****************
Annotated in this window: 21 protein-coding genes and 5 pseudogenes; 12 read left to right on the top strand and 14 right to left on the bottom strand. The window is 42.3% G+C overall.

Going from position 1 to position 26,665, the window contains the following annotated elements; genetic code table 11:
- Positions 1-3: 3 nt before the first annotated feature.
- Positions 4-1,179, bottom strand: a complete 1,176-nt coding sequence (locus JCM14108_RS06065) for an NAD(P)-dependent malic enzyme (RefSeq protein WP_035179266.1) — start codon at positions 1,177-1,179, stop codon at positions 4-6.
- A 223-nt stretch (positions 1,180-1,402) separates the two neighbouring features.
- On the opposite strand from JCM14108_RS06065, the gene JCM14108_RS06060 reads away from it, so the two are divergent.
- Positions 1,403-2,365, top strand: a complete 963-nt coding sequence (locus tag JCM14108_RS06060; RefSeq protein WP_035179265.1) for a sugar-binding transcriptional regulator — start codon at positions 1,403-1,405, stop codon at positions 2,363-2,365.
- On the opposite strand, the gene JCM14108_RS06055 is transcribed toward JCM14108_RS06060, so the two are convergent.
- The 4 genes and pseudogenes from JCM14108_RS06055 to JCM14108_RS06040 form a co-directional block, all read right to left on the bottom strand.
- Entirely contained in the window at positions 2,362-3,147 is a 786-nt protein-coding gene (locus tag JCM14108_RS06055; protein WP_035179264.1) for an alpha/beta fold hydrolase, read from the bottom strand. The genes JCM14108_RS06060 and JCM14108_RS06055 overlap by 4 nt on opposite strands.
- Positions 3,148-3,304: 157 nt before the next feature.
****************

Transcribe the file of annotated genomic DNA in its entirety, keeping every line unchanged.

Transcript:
Annotated in this window: 21 protein-coding genes and 5 pseudogenes; 12 read left to right on the top strand and 14 right to left on the bottom strand. The window is 42.3% G+C overall.

Going from position 1 to position 26,665, the window contains the following annotated elements; genetic code table 11:
- Positions 1-3: 3 nt before the first annotated feature.
- Positions 4-1,179, bottom strand: a complete 1,176-nt coding sequence (locus JCM14108_RS06065) for an NAD(P)-dependent malic enzyme (RefSeq protein WP_035179266.1) — start codon at positions 1,177-1,179, stop codon at positions 4-6.
- A 223-nt stretch (positions 1,180-1,402) separates the two neighbouring features.
- On the opposite strand from JCM14108_RS06065, the gene JCM14108_RS06060 reads away from it, so the two are divergent.
- Positions 1,403-2,365, top strand: a complete 963-nt coding sequence (locus tag JCM14108_RS06060; RefSeq protein WP_035179265.1) for a sugar-binding transcriptional regulator — start codon at positions 1,403-1,405, stop codon at positions 2,363-2,365.
- On the opposite strand, the gene JCM14108_RS06055 is transcribed toward JCM14108_RS06060, so the two are convergent.
- The 4 genes and pseudogenes from JCM14108_RS06055 to JCM14108_RS06040 form a co-directional block, all read right to left on the bottom strand.
- Entirely contained in the window at positions 2,362-3,147 is a 786-nt protein-coding gene (locus tag JCM14108_RS06055; protein WP_035179264.1) for an alpha/beta fold hydrolase, read from the bottom strand. The genes JCM14108_RS06060 and JCM14108_RS06055 overlap by 4 nt on opposite strands.
- Positions 3,148-3,304: 157 nt before the next feature.